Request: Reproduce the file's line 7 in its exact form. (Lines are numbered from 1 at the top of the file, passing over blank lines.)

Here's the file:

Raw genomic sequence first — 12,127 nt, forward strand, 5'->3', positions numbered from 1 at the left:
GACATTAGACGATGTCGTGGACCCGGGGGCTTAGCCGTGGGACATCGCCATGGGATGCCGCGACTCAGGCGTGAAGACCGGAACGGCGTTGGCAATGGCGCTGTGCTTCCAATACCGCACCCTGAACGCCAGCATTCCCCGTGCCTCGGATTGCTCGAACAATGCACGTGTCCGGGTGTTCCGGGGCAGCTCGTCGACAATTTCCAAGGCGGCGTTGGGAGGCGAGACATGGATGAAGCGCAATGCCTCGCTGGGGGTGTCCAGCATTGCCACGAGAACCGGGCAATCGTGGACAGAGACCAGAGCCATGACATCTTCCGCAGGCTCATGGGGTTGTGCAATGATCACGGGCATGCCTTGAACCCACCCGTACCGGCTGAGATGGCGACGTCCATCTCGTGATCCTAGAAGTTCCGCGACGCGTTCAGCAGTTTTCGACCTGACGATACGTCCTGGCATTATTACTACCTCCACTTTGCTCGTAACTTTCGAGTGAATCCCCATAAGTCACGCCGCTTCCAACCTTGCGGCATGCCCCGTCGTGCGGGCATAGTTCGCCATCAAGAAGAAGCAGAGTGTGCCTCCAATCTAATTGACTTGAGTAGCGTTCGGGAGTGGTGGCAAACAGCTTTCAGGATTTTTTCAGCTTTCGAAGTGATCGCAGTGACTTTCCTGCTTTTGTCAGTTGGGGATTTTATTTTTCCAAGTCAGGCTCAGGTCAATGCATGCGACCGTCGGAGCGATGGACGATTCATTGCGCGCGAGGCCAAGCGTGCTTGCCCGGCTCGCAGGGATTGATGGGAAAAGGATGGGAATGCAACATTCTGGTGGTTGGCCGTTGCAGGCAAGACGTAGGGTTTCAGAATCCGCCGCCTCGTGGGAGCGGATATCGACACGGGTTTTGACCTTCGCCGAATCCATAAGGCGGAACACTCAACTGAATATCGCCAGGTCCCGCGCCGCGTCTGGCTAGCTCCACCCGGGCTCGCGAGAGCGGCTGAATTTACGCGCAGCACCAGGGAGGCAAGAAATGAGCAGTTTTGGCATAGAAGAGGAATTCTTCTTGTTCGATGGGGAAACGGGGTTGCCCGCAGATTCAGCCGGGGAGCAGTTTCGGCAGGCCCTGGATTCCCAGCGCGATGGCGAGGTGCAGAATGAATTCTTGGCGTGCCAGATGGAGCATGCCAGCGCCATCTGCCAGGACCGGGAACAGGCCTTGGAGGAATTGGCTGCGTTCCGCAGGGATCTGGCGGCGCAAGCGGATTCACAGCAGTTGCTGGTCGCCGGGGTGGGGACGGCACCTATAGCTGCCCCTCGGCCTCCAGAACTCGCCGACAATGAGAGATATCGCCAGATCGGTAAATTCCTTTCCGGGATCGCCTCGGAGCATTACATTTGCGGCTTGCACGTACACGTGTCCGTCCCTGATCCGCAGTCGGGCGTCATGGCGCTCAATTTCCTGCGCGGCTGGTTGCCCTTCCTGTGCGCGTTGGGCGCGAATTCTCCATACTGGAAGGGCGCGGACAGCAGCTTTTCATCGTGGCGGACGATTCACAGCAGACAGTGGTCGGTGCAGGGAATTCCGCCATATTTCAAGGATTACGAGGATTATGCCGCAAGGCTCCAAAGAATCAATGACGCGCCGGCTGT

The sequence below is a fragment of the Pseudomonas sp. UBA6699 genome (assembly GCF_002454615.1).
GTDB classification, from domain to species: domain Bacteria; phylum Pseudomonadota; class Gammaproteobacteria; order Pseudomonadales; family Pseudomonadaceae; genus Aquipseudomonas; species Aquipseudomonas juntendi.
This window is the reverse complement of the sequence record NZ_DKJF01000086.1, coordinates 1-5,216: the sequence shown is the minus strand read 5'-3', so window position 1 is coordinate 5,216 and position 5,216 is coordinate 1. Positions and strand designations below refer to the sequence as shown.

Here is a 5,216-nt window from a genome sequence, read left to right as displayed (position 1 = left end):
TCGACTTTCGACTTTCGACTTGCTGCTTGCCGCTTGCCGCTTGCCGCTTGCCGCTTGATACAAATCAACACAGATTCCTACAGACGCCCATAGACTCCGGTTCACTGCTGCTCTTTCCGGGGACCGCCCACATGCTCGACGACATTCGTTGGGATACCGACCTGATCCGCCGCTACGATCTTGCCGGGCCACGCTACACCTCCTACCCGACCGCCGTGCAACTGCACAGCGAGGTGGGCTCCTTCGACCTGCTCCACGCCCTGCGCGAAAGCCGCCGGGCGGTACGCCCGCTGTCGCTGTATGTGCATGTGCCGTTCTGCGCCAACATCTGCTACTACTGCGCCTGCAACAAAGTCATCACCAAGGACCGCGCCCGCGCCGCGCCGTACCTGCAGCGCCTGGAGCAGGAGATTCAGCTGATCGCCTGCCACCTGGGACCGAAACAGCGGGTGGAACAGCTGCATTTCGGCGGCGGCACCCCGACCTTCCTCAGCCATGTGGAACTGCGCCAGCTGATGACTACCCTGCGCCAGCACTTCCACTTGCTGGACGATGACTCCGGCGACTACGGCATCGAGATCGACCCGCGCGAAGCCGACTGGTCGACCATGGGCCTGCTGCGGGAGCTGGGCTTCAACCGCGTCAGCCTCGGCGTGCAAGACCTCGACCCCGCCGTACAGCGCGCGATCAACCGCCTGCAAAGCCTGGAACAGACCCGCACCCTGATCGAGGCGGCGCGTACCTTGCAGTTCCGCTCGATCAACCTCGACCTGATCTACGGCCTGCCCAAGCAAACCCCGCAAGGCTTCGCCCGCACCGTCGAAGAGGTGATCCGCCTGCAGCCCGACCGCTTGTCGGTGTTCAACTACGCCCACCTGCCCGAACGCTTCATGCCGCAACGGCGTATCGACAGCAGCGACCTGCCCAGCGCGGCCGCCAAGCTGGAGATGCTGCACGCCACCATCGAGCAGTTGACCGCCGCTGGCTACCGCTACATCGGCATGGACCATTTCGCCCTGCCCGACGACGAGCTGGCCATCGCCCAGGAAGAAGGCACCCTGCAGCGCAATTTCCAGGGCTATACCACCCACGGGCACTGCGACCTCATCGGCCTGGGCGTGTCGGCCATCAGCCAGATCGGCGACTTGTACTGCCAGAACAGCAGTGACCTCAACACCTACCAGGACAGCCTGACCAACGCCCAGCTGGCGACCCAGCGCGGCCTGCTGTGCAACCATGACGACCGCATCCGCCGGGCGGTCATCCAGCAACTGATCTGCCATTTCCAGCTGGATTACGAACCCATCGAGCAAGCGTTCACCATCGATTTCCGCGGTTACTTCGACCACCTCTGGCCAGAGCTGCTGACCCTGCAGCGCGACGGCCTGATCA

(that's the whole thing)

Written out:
TCGACTTTCGACTTTCGACTTGCTGCTTGCCGCTTGCCGCTTGCCGCTTGCCGCTTGATACAAATCAACACAGATTCCTACAGACGCCCATAGACTCCGGTTCACTGCTGCTCTTTCCGGGGACCGCCCACATGCTCGACGACATTCGTTGGGATACCGACCTGATCCGCCGCTACGATCTTGCCGGGCCACGCTACACCTCCTACCCGACCGCCGTGCAACTGCACAGCGAGGTGGGCTCCTTCGACCTGCTCCACGCCCTGCGCGAAAGCCGCCGGGCGGTACGCCCGCTGTCGCTGTATGTGCATGTGCCGTTCTGCGCCAACATCTGCTACTACTGCGCCTGCAACAAAGTCATCACCAAGGACCGCGCCCGCGCCGCGCCGTACCTGCAGCGCCTGGAGCAGGAGATTCAGCTGATCGCCTGCCACCTGGGACCGAAACAGCGGGTGGAACAGCTGCATTTCGGCGGCGGCACCCCGACCTTCCTCAGCCATGTGGAACTGCGCCAGCTGATGACTACCCTGCGCCAGCACTTCCACTTGCTGGACGATGACTCCGGCGACTACGGCATCGAGATCGACCCGCGCGAAGCCGACTGGTCGACCATGGGCCTGCTGCGGGAGCTGGGCTTCAACCGCGTCAGCCTCGGCGTGCAAGACCTCGACCCCGCCGTACAGCGCGCGATCAACCGCCTGCAAAGCCTGGAACAGACCCGCACCCTGATCGAGGCGGCGCGTACCTTGCAGTTCCGCTCGATCAACCTCGACCTGATCTACGGCCTGCCCAAGCAAACCCCGCAAGGCTTCGCCCGCACCGTCGAAGAGGTGATCCGCCTGCAGCCCGACCGCTTGTCGGTGTTCAACTACGCCCACCTGCCCGAACGCTTCATGCCGCAACGGCGTATCGACAGCAGCGACCTGCCCAGCGCGGCCGCCAAGCTGGAGATGCTGCACGCCACCATCGAGCAGTTGACCGCCGCTGGCTACCGCTACATCGGCATGGACCATTTCGCCCTGCCCGACGACGAGCTGGCCATCGCCCAGGAAGAAGGCACCCTGCAGCGCAATTTCCAGGGCTATACCACCCACGGGCACTGCGACCTCATCGGCCTGGGCGTGTCGGCCATCAGCCAGATCGGCGACTTGTACTGCCAGAACAGCAGTGACCTCAACACCTACCAGGACAGCCTGACCAACGCCCAGCTGGCGACCCAGCGCGGCCTGCTGTGCAACCATGACGACCGCATCCGCCGGGCGGTCATCCAGCAACTGATCTGCCATTTCCAGCTGGATTACGAACCCATCGAGCAAGCGTTCACCATCGATTTCCGCGGTTACTTCGACCACCTCTGGCCAGAGCTGCTGACCCTGCAGCGCGACGGCCTGATCA